A first timer's guide to South America
It might be the ultimate destination for backpackers. South America: a continent of adventure, of indigenous and colonial cultures, of great food, of football, of wine, of coffee, of beaches, of jungles, of music, dance and passion.
And all of this comes to you at a bargain basement price, often with barely any other tourists to share it with.
There's something about South America that makes it very easy to like. Maybe it's the familiarity of Latin culture mixed with each area's individual history. Maybe it's the local people. Maybe it's the cheap booze and the parties.
Whatever it is, South America should be top of any backpacker's bucket list.
But how to approach this huge continent? It can be a little intimidating for first-time visitors, especially given the reputation for petty crime, gun crime and even kidnappings in some parts.
These are mostly nothing to worry about - a bit of common sense will see you safely through most countries in South America.
Just don't wear expensive jewellery when you're there. Don't call attention to yourself with flashy clothes. Don't stick a wallet full of cash in your back pocket. Don't walk down dark alleys at night.
That's not to say bad things don't happen in South America, and you could be unlucky, but those simple steps will at least prevent you from standing out in the tourist crowd.
But anyway, on to the good stuff. It's your first time in South America: where do you go? How long do you go for?
Most people think of South America as something you'd only do in a big, sabbatical-from-work style of trip, although I'm not sure why. You'd go to California for two weeks - why not, say Argentina?
Don't attempt to conquer the whole continent, a la the Spanish. Small parts of South America can easily be explored in shorter journeys - maybe choose one country, or even just part of one country, and really get under its skin.
Choose a big, bucket-list attraction and then build yourself an itinerary around that.
South America used to be a prohibitively expensive place to fly over to, but with fares steadily decreasing lately, it makes shorter trips more accessible to budget travellers.
To get around once you're over there, buses are your friend, particularly if you have time on your hands. While internal air travel is expensive and trains are rare, buses are cheap, often very comfortable and reliable, and will have you rubbing shoulders with the local population. Just take care at the bus stations at night.
Now, where to go. Interested in cities? Buenos Aires is a must. It's one of the best cities in the world. Lima, too, is vastly underrated, with great food and arts scenes. Medellin, in Colombia, is bursting with life. Rio is... well, it's Rio. You have to go.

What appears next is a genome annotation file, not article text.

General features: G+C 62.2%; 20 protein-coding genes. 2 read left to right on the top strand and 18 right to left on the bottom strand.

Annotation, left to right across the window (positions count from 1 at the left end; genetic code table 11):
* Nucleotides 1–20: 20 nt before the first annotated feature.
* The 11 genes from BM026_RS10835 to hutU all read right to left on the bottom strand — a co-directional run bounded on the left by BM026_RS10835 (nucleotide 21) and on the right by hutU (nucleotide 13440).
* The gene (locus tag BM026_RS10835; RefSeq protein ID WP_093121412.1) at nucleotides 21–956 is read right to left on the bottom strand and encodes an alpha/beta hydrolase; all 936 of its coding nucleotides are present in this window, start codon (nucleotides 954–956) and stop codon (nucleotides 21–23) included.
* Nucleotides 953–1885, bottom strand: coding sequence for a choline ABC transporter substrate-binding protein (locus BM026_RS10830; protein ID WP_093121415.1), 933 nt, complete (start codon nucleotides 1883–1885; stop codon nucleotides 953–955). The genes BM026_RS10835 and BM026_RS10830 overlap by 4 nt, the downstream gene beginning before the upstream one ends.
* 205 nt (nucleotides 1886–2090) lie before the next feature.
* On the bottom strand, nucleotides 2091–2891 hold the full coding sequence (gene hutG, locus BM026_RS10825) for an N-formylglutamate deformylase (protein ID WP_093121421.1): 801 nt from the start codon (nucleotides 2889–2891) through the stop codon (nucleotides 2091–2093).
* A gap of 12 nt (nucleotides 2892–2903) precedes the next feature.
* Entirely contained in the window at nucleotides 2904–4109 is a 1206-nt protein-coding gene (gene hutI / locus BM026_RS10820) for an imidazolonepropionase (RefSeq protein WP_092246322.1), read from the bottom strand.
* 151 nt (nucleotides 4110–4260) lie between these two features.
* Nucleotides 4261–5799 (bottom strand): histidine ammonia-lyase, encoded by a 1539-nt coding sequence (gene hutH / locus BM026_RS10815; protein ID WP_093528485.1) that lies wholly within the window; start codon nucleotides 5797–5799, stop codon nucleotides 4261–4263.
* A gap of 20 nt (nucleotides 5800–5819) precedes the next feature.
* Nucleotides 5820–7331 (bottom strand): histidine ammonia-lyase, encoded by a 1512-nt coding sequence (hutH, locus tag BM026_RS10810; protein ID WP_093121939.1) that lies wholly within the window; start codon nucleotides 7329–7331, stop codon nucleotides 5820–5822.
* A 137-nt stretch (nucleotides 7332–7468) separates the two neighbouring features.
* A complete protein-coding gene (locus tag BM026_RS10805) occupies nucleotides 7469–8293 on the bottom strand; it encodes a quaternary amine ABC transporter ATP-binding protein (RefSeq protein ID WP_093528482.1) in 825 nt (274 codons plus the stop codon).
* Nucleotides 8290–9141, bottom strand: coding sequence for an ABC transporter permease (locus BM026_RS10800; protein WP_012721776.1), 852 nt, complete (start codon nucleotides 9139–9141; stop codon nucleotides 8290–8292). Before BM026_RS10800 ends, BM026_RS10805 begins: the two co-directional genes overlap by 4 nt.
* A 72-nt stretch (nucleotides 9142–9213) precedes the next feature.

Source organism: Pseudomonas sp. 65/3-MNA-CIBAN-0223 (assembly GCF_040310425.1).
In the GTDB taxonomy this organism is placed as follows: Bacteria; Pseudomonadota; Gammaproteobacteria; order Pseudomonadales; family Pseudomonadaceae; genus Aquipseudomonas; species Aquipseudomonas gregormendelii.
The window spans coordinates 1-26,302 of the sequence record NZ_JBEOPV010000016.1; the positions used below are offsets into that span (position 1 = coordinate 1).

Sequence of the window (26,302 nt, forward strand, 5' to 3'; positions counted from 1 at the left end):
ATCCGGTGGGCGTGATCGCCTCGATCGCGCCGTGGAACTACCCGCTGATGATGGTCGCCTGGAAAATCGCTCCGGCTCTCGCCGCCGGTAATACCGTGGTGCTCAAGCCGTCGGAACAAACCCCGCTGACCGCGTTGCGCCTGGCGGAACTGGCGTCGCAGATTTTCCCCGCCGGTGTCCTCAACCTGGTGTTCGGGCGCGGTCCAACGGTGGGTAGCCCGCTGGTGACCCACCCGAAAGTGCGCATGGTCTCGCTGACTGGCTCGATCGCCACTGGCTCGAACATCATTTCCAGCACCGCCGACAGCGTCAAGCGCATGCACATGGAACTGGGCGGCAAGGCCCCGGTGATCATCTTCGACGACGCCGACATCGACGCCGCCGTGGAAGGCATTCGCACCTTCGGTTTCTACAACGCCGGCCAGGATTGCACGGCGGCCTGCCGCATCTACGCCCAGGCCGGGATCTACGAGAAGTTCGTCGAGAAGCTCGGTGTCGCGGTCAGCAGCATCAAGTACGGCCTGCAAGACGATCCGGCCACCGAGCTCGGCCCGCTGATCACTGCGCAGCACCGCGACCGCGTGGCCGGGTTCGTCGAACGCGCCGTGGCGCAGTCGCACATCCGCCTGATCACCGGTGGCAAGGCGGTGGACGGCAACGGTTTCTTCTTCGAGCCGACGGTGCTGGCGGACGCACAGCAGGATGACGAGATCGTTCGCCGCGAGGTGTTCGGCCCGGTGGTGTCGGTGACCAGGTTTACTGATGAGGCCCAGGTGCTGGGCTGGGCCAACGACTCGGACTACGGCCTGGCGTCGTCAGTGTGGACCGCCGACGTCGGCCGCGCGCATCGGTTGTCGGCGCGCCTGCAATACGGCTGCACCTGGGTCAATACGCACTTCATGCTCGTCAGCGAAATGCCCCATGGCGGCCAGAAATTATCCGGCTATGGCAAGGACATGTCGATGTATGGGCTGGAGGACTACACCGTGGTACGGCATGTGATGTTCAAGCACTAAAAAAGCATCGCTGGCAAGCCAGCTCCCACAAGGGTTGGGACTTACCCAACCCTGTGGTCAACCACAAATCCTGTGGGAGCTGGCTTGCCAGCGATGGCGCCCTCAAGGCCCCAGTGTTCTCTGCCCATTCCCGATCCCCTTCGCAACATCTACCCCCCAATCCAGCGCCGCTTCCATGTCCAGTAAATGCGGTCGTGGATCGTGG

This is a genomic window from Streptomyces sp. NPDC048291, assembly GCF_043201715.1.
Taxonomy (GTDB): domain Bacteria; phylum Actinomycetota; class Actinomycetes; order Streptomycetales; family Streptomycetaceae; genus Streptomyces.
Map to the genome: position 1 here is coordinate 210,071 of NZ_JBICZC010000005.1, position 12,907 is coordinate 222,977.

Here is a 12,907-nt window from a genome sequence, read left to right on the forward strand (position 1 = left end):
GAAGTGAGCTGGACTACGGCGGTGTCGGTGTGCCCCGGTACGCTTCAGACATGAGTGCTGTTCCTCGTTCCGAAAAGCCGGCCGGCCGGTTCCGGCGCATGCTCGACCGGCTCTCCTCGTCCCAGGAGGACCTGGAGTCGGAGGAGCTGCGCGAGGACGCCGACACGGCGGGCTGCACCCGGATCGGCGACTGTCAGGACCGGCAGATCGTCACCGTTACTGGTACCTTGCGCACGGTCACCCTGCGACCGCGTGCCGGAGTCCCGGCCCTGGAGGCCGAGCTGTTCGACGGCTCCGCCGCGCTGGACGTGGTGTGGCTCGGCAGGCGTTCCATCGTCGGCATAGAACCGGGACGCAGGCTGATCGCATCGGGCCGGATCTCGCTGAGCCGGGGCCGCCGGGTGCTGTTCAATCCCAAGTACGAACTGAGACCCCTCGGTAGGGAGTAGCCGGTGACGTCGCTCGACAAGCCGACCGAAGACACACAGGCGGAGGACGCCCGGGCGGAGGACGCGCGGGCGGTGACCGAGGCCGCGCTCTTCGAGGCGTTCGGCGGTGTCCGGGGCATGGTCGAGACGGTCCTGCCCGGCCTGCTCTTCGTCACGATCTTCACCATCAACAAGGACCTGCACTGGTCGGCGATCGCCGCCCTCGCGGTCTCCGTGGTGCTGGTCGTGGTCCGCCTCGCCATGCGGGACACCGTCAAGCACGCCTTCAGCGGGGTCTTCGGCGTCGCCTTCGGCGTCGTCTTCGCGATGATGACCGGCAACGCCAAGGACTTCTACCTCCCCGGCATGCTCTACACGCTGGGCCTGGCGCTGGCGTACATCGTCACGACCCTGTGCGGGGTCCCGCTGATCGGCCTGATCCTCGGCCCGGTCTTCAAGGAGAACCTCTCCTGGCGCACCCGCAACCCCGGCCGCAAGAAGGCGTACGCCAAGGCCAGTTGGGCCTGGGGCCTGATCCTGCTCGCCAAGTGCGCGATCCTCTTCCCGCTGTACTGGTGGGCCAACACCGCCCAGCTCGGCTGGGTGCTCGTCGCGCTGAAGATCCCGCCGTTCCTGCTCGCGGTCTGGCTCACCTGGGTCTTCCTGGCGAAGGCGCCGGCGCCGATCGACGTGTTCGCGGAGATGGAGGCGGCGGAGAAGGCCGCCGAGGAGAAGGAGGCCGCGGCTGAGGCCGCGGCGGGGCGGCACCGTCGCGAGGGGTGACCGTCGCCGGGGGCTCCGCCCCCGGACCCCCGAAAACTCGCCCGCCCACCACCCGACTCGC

What about ancient monuments and ruins? Obviously you'll want to check out Machu Picchu. And it's worth it. But my advice is to forgo the famous Inca Trail in favour of one of the other hikes around Cusco, in particular the Salkantay Trail, which will still bring you to the foot of those famous ruins, only via a much quieter and equally spectacular route.
Then there are the natural wonders - the salt flats at Uyuni in Bolivia, the Amazon jungle, the glaciers of Patagonia, the vastness of the Atacama Desert, the beauty of a Brazilian beach, the wonder of the Galapagos Islands.
There are so many varying experiences you could have in South America, so many options for travel, but these are some of the must-dos: go to a football game, preferably at La Bombonera in Buenos Aires; walk through the old town of Cartagena; go out all night dancing - anywhere; climb a mountain; eat as much as you can, particularly in Lima, and BA, and Sao Paulo; and drink a pisco sour. In fact drink a lot of pisco sours.
Indulge in the South American highlights. Do the clichés. But don't forget to investigate the hidden gems, places like the Lakes District of Chile, the ski town of Bariloche, Arequipa in Peru, Quito in Ecuador, and Paraty in Brazil.
Try to learn some Spanish before you arrive - it'll make a world of difference. You'll get by with English, but you won't be able to have many conversations.
Do a tour if you're nervous about travelling solo. The La Paz to Lima route, or Buenos Aires to Rio de Janeiro, are perfect itineraries for first-time visitors looking to get a taste of the continent. There are plenty of companies to choose from: you can go from backpacker campers to five-star luxury. Get Googling.
Buy good travel insurance. Things go wrong in South America - stuff gets stolen, travel gets delayed, people fall off bikes, they get drunk and be silly. Prepare for the odd thing to go awry and you'll be fine.
My best tip for South America, however, is to take it slow. Don't rush around trying to fit everything in. This is a continent that's best explored in the slow lane, enjoying the little things, letting places open themselves up to you.
You can afford the good life here. You can eat in top restaurants, you can drink wine at nice bars, spend mornings drinking coffee at little cafes. You can also hike amazing mountains or swim in the clearest seas. Give yourself time to appreciate it.
Because this really is the ultimate destination.
What are your tips for first-time travellers to South America? Do you think South America tops the backpacker's bucket list?